As a budding career military man, Roy Clay was in training at Fort Jackson with the 43rd Field Artillery when the attack on Pearl Harbor brought the country fully into WW2. Clay would serve with distinction in the European Theater as an officer with the 275th Armored Field Artillery Battalion, seeing action in the Battle of the Bulge and campaigns including Ardennes-Alsace, Northern France and the Rhineland. Clay retired from the Army as a Lieutenant Colonel in 1967. He and his family eventually settled in Boiling Springs, PA, and Clay retired from his civilian work in 1979.
By 1941, Stephen Niznok was back home in Cleveland. Possibly influenced by the experience of being based for a time at a temporary CCC camp set up at Patterson Field (now the site of Wright-Patterson Air Force Base), he enlisted in the United States Army Air Force on May 25th, 1942. Attached as a Staff Sergeant to the 68th Bomb Squadron, 44th Bomb Group stationed in Benina, Libya, Noznik was a crewman on a B-24 Liberator bomber. On July 2nd, 1943, the aircraft was shot down by a German fighter plane while on a mission to Lecce, Italy. There were no survivors. Niznok was post humously awarded numerous commendations, including a Purple Heart, which is part of the Marie McElroy collection held by the Ohio History Connection.
Roy Clay and Stephen Niznok were but two of the thousands of Ohioans who were part of the Civilian Conservation Corps from 1933 to 1942. As such, they are representative of how the CCC changed the lives of young Ohio men by providing not just much needed jobs during the Great Depression, but also giving them meaningful work, work that gave back to their fellow citizens, work that was for the betterment of their state and country, work that looked to the future, ensuring that generations to come would benefit from their labors.
The New Deal might remain forever controversial and unnecessary “big government” in some quarters, but its impact on the country cannot be diminished. The boldness and success of the various programs of the New Deal stabilized the country at its time of greatest need. In its size and scope, the New Deal arguably prepared the country for the coming war. By mobilizing its citizens to combat the nation’s ills, by uniting the people in common cause, by instilling a sense of duty across society, the New Deal brought the country up to strength, in a sense, just in time for the fight against fascism.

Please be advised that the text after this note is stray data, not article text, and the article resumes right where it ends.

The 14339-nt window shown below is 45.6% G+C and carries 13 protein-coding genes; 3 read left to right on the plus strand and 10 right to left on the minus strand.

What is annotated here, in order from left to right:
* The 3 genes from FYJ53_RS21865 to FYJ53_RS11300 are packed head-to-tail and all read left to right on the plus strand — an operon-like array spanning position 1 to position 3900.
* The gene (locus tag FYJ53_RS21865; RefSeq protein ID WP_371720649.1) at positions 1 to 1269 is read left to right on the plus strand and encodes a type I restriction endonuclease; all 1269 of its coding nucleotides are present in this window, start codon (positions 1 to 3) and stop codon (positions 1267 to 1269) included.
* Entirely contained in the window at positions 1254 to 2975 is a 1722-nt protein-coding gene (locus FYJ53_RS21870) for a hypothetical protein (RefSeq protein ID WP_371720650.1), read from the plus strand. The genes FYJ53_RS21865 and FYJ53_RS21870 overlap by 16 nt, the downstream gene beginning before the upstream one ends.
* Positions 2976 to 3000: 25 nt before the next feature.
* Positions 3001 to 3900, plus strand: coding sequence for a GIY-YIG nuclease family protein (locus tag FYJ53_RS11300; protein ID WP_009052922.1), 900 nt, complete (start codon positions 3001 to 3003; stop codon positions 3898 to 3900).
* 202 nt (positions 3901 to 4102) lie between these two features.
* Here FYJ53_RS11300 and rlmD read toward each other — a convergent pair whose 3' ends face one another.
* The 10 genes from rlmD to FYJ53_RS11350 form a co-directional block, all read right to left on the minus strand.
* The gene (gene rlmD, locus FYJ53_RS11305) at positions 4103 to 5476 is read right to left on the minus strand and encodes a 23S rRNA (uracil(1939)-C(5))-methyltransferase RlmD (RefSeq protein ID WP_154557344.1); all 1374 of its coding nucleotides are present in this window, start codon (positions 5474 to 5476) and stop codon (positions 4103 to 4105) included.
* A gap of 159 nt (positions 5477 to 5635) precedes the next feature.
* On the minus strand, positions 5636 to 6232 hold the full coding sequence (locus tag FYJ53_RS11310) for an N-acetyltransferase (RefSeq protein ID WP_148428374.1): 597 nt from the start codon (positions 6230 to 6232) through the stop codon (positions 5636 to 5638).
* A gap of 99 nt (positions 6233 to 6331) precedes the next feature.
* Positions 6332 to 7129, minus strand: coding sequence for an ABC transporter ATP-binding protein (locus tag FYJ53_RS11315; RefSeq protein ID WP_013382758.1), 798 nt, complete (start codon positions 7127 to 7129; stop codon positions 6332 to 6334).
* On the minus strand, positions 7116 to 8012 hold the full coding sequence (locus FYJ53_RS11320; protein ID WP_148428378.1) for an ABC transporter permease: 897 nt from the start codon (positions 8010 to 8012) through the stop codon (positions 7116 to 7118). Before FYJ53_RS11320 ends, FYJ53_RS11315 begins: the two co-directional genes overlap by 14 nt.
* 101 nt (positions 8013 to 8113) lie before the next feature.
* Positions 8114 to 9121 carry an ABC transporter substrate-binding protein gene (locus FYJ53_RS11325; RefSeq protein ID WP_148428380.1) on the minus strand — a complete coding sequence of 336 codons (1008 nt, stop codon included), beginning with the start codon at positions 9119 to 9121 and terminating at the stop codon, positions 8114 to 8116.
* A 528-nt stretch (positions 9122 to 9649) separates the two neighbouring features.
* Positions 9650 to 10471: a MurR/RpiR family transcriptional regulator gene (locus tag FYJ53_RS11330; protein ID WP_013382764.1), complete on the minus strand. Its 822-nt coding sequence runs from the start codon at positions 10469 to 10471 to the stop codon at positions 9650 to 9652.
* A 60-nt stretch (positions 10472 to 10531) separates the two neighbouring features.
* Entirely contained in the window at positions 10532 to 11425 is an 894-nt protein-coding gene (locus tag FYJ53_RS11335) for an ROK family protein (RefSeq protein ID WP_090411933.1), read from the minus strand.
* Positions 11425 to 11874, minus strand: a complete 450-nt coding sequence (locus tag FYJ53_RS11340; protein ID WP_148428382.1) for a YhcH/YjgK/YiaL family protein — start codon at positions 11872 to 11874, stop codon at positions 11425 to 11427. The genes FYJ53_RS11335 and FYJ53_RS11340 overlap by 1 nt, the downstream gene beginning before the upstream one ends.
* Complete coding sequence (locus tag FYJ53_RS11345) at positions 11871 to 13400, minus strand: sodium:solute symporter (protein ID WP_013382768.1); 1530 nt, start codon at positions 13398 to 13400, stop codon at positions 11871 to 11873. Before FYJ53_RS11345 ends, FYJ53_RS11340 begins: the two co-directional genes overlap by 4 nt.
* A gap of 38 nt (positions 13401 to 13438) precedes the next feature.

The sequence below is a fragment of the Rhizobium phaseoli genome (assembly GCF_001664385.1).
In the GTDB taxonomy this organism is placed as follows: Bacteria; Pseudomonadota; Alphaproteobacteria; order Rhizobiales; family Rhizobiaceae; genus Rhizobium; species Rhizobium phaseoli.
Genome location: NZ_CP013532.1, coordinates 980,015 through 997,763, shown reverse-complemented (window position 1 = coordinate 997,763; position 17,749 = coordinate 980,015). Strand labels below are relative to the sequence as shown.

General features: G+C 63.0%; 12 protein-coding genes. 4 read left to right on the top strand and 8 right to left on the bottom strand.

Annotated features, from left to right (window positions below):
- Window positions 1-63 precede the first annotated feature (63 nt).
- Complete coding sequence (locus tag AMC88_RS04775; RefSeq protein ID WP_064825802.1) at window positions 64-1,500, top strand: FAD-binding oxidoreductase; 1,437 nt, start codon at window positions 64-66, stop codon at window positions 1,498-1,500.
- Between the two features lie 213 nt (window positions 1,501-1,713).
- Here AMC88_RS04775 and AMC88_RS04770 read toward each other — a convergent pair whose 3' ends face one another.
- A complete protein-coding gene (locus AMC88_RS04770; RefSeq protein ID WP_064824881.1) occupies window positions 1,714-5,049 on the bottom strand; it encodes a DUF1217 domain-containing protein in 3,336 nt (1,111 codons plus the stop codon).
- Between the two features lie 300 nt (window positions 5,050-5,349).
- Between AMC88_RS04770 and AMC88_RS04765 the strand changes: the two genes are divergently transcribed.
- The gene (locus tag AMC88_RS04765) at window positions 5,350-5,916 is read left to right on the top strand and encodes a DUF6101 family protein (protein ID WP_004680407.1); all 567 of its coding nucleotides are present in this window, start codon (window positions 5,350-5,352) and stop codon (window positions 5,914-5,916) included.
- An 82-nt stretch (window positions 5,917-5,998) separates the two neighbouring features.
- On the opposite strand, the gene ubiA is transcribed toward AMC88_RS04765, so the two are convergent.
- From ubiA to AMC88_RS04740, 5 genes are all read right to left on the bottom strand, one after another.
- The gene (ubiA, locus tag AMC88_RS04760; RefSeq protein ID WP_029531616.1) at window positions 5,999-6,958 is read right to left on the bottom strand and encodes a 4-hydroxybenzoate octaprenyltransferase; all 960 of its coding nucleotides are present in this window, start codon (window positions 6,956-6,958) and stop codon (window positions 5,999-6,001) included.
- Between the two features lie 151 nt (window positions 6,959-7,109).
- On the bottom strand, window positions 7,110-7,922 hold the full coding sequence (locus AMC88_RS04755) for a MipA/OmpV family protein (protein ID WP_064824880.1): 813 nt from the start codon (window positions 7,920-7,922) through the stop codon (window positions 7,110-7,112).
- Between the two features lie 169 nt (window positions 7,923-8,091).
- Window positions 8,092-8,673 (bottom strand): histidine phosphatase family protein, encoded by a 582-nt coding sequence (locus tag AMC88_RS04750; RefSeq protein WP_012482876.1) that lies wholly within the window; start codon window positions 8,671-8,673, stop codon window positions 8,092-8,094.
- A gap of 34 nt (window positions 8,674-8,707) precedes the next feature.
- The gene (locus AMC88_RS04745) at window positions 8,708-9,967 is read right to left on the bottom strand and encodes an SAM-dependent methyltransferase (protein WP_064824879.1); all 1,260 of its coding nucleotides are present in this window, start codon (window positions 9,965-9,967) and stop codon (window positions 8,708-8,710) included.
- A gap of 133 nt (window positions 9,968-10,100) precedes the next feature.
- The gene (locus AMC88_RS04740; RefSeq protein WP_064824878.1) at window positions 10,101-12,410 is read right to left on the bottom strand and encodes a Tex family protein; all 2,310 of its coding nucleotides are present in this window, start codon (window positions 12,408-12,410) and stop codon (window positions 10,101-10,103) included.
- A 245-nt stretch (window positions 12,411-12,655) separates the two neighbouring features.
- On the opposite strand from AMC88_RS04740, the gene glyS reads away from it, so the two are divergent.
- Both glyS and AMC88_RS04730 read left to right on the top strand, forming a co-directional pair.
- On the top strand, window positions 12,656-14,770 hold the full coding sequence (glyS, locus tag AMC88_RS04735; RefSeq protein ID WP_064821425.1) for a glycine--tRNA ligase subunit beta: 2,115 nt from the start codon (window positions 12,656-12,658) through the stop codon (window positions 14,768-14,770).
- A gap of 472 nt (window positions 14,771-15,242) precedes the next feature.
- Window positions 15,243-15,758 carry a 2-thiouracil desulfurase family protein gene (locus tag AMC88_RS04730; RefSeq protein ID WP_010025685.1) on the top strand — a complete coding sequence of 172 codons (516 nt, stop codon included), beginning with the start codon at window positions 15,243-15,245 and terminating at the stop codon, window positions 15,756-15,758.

And the Civilian Conservation Corps, in particular, served the country well in the run up to war. A much-needed shot of structure and discipline, the CCC helped to strengthen the collective will of the young men of the work camps, many of whom went on to further serve the country in the armed forces during WW2. Men like Roy Clay, who took the leadership skills he forged in the CCC camps of Ohio and led men on the battlefields of Europe. And men like Stephen Niznok, who after working to ensure that future generations could enjoy the state and national parks of Ohio, gave his own life in service to his country in the skies over Italy.
One wonders that in the slight chance that the Green New Deal were to be enacted, would it similarly prepare the country to meet the challenges of the coming decades, the environmental, social and economic challenges that are sure to loom ever larger in our lives? Could our country in this age of discord, denial and the disengaged ever come together for the greater good? The recent debacle of how the COVID pandemic was handled calls into question whether the country could embrace a bold initiative like the New Deal ever again. Still, we hope. Perhaps one day, people around the country, including Ohioans, will join together in a common cause to confront the challenges and issues facing the state, the country and the world, like their predecessors of the 1930s did, like Roy Clay and Stephen Niznok did with their service in the Civilian Conservation Corps.
Roy U. Clay collection, MSS 1536, Ohio History Connection
Marie McElroy collection, un-cataloged collection, Ohio History Connection